Beaubien, who was previously an NPR foreign correspondent, admits: “I really have no background in science, so this is pushing me in a lot of different ways.” His editor, Neel, thinks that’s a good thing. “I really wanted to bring in a fresh set of eyes who could see things that we may not otherwise see from a science perspective," he said.
Global health and development is a complex beat that involves health, science and international coverage. And it's a beat that you don't find in many newsrooms, which have cut back on science and international coverage in recent years. New York Times science writer Natalie Angier told Poynter a few years ago that the science beat was “basically going out of existence.”
In a July 2009 Pew study, 76 percent of scientists surveyed said news reports fail to make distinctions between research results that are well-founded and those that aren’t. About half of those surveyed said the media oversimplify scientific issues. There's a need, then, for coverage that makes these issues easy to understand without dumbing them down.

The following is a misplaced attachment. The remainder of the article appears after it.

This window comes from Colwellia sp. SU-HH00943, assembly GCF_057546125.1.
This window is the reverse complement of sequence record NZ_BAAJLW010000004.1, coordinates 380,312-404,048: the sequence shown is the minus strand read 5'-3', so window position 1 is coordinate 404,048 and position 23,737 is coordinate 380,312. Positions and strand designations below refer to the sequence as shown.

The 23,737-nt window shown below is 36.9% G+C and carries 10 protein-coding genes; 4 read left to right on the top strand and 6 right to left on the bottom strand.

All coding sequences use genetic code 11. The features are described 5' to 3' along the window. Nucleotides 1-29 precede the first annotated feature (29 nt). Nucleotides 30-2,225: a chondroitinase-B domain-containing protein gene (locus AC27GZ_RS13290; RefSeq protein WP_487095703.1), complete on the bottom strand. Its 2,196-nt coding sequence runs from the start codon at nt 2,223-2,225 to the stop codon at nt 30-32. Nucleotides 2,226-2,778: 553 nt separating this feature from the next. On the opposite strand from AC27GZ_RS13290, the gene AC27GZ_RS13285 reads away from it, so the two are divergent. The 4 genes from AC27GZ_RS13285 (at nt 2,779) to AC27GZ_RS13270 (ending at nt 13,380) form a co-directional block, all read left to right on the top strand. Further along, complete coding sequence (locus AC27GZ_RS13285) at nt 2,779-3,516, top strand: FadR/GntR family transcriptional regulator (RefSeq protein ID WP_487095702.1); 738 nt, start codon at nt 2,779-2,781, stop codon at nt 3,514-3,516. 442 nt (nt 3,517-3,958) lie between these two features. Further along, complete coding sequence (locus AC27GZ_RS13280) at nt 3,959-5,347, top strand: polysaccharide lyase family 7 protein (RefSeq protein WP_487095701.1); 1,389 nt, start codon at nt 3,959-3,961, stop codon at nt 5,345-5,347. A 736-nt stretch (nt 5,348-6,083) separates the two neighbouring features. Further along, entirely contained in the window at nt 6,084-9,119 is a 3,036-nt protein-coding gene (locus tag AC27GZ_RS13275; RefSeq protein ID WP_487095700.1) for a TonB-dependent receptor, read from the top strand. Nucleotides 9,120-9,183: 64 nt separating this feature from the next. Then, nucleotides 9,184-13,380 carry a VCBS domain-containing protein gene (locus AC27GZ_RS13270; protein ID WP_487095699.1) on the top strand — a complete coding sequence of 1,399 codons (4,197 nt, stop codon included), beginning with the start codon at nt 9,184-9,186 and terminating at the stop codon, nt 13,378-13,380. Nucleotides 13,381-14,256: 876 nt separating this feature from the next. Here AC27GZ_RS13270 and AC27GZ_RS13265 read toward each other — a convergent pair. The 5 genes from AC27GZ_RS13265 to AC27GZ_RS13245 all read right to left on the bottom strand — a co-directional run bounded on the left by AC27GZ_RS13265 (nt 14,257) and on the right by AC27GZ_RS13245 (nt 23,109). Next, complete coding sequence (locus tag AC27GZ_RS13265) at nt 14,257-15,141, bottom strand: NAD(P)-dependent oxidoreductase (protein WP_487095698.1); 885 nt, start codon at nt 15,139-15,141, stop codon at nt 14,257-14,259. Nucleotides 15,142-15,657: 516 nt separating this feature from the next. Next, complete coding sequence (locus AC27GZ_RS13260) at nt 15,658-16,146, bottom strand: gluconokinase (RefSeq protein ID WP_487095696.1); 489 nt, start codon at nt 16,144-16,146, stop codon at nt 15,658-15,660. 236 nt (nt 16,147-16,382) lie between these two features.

Use multimedia & social media to generate interest
Mark Stencel, managing editor for digital news at NPR, said multimedia projects will be a key part of helping readers understand global health issues.
“We're pretty selective in how and where we choose to do in-depth multimedia work, in part because just doing radio and digital is enough of a multimedia channel. But there are a handful of areas that have been home-runs in multimedia -- investigative, music and science," Stencel said by phone. “Science is definitely one of the places where we’ve been investing in multimedia."
Part of Doucleff’s role as an associate producer is to create multimedia projects for the beat. She's already created some, including a slideshow on how HIV attacks the immune system. She's also written blog posts about topics such as vampire bat bites, condoms and fake poop. (Yes, you read that right.) She’s currently designing a Web page where all of the global health tweets, stories and comments will be archived.